Adding the mosquitto-clients package allows us to send MQTT commands from the Pi’s terminal as well, which is useful for testing our devices later on.

Next, enable the broker and configure it to start on system startup.

sudo systemctl enable mosquitto

Check Mosquitto is running as expected.

sudo systemctl status mosquitto

If so, we know we have our broker running alongside our web server and testing the limits of our trusty Pi Zero.

It’s also good to know we didn’t run into any performance issues.

Let’s set up a client device to communicate with.

Client 1:

Additional Raspberry Pi

We went with another Rasberry Pi, but you could configure any controller capable of networking and MQTT. Like our Pi web server, it’s installed with a fresh copy of Raspbian Stretch.

We’ve also wired up a simple LED as a visual test. Connect this Pi to your network with internet access then update the system.

sudo apt-get update
sudo apt-get dist-upgrade

Next, install the python mqtt library.

sudo pip3 install paho-mqtt

Create and edit a new script in the home directory called

cd ~

Add the following python 3 code, replacing MQTT_SERVER with your server IP.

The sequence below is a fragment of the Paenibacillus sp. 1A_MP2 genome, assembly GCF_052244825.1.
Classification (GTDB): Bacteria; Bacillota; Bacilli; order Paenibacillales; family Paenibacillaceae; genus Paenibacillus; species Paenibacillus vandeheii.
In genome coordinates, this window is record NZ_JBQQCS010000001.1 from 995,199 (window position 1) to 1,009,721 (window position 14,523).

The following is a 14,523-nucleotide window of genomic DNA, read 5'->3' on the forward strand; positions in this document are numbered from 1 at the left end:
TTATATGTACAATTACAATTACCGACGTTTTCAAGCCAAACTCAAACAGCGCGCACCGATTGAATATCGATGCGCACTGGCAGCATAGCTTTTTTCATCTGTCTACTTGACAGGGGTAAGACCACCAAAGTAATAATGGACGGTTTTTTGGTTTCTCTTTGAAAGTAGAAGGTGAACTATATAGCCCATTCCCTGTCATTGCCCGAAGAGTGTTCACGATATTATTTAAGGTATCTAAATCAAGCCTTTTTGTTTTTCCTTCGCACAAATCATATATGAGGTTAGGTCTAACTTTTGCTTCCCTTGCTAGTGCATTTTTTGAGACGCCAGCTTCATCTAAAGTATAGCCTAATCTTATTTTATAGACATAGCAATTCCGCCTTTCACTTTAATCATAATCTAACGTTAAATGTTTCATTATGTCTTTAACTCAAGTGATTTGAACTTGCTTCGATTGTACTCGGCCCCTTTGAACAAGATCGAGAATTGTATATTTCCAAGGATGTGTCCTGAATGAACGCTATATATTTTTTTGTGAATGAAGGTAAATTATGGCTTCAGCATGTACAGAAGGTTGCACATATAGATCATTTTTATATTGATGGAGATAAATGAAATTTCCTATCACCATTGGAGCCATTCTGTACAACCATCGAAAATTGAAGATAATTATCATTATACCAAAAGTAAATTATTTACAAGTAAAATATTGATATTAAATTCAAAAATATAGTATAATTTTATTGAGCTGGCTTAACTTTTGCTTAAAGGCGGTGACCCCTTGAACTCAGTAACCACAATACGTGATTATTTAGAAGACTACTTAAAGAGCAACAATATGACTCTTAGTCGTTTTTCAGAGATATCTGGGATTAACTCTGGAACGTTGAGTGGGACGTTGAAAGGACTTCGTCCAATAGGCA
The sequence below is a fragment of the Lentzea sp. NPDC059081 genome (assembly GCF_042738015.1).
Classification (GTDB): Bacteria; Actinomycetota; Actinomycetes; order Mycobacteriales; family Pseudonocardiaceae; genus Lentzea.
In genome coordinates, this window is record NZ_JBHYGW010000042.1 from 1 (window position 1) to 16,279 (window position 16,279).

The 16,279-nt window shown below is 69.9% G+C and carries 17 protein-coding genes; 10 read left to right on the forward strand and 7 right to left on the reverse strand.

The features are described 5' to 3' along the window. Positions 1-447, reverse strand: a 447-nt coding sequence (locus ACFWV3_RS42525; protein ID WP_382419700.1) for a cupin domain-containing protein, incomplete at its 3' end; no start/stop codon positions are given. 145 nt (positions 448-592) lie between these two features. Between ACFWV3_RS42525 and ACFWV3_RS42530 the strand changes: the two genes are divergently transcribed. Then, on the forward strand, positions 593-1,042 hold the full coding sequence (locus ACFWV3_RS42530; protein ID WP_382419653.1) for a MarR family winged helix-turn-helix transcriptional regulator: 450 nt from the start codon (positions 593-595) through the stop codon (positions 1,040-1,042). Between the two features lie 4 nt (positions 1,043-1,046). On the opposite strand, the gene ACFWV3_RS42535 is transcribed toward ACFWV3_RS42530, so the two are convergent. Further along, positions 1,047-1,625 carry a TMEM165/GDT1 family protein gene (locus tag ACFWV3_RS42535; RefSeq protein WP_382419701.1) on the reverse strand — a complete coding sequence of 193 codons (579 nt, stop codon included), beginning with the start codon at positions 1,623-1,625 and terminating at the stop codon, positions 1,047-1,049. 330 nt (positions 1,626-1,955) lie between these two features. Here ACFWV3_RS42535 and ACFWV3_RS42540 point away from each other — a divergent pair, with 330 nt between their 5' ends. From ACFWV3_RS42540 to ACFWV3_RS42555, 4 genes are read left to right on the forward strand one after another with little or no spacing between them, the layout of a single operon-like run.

#! /usr/bin/python3
import paho.mqtt.client as mqtt
from gpiozero import LED
from time import sleep
MQTT_PATH = "client/led"
led = LED(4)
def on_connect(client, userdata, flags, rc):
  print("Connected with result code "+str(rc))
def on_message(client, userdata, msg):
  print(msg.topic+" "+str(msg.payload.decode("utf-8")))
client = mqtt.Client()
client.on_connect = on_connect
client.on_message = on_message
client.connect(MQTT_SERVER, 1883, 60)

You could also look into starting this script automatically when the Pi boots, but it’s beyond the scope of this tutorial.

Now start the script by running:


This simple script will subscribe to the client/led topic and when it receives any message on this topic. It will then blink an LED on pin 4. We can now test if MQTT is working correctly by running the following command from your PI server.

mosquitto_pub -h localhost -t client/led -m "test"

If all went well, the LED should blink and you should see the following terminal output on the client Pi:


We will now modify our Pi web server and add a route that, once called, will publish the MQTT message for our client Pi to receive.